A profusion of thoughts, emotions, and sensory perceptions is characteristic of works such as Ulysses
by James Joyce, in which expressions of direct experience are conveyed through descriptive literary imagery. While such works were considered originally to be breaks from traditional forms, they have ultimately become traditional in their own ways.
As T.S. Eliot conveyed a poetic vision via fragmented imagery and the objective correlative, Charles Olson proposed that poetry render direct experience through direct expression, patterned after speech and delineating a flow of perceptions, unlimited by formal structure. The vigorous nature of his ideas gained momentum outside the environs of academia, developed into forms carried forward by the Beat writers, and remains influential in numerous fields, including contemporary popular music.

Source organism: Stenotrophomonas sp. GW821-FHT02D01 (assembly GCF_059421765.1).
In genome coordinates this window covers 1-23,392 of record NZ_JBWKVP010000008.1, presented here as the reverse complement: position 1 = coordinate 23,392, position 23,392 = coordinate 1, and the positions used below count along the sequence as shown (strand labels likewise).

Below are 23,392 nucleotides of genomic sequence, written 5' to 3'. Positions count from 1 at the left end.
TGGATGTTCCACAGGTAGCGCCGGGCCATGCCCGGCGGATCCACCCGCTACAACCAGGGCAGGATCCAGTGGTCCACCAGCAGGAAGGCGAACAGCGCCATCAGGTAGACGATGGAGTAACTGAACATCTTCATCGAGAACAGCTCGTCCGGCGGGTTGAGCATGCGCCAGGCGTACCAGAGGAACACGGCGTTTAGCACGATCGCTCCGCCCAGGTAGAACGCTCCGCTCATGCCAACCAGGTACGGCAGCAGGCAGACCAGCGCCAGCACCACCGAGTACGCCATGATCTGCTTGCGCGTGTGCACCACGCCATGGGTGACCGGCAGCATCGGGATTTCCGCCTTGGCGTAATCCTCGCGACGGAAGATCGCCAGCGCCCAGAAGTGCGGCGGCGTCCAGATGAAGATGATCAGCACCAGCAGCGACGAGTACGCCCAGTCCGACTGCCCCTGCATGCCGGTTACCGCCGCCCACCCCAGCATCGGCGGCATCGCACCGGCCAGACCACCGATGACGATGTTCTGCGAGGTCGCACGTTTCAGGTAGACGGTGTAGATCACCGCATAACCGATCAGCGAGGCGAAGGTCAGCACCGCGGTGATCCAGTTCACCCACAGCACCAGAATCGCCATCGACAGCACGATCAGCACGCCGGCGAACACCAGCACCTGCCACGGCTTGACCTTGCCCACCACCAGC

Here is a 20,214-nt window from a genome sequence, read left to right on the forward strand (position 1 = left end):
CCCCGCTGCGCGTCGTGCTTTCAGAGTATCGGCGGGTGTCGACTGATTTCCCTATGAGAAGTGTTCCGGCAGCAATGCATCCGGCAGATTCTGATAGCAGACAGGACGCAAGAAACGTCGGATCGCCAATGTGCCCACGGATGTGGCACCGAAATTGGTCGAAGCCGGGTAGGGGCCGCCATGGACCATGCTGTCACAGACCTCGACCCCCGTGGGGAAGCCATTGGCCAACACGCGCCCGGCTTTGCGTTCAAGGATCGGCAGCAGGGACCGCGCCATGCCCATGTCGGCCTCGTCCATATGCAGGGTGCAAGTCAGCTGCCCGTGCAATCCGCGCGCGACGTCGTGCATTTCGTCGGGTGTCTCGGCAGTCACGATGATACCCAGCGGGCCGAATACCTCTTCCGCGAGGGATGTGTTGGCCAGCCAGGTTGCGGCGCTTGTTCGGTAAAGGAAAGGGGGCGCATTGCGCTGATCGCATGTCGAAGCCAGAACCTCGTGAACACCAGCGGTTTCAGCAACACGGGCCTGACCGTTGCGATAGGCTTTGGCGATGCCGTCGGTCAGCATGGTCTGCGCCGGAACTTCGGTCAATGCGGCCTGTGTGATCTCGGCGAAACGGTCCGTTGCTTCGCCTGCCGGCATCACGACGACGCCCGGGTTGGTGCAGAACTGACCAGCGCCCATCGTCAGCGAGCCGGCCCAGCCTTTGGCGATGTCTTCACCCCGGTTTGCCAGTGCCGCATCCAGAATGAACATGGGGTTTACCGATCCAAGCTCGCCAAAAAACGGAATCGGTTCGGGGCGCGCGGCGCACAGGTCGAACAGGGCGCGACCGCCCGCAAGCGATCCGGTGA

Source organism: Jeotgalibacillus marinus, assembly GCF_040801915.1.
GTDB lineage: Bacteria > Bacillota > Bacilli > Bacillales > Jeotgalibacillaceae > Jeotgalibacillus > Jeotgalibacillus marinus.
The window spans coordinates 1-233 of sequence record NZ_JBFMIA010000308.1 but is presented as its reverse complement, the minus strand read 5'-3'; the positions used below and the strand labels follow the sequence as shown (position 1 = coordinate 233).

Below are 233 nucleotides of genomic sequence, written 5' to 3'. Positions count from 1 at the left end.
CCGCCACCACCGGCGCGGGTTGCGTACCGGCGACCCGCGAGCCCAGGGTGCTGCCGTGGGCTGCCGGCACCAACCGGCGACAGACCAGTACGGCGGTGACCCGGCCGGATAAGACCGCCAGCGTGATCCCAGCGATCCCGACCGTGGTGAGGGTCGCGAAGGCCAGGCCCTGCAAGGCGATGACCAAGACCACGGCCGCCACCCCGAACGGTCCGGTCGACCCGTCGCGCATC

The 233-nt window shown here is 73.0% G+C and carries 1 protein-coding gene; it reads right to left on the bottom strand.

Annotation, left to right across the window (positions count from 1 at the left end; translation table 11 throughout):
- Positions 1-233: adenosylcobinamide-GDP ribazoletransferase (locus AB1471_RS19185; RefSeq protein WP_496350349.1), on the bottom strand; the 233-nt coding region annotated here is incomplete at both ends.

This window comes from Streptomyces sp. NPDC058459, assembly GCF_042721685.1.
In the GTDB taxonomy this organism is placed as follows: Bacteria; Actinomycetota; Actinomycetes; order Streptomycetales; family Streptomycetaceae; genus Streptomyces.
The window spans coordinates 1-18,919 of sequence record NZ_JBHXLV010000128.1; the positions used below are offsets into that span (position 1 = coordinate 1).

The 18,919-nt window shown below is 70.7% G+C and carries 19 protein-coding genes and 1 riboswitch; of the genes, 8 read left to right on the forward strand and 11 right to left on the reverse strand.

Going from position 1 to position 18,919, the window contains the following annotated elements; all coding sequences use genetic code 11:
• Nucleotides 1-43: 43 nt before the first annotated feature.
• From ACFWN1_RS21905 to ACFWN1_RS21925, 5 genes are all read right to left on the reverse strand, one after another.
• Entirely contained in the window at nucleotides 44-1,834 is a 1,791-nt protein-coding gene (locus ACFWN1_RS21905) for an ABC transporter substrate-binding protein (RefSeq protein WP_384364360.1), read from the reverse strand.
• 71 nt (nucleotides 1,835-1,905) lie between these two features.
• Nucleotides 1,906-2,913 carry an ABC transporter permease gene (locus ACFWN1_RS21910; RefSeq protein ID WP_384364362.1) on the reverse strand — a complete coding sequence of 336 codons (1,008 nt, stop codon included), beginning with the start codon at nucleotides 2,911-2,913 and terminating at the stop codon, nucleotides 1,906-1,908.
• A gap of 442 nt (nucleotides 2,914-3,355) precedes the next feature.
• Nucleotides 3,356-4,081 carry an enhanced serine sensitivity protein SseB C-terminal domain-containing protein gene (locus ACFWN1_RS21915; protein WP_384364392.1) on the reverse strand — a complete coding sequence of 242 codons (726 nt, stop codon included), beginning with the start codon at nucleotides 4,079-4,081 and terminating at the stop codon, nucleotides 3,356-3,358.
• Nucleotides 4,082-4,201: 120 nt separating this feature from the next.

In William S. Burroughs's novel The Ticket That Exploded
the author expanded upon the idea of capturing elements of subjective psychic states by suggesting the use of cutting and splicing recorded sounds on tape and recombining them, as he had done with words using the aptly-named "cut up" technique. Here is another instance of the stream of consciousness literary form being further modified in the attempt to communicate myriad levels of meaning simultaneously.
Reflections of these concepts are found throughout the arts of the twentieth century and those of contemporary times, and are by nature intimately connected with diverse aspects of the music under consideration in these observations.
Ideas, even recondite ones, do not simply cease to exist, but carry live sparks.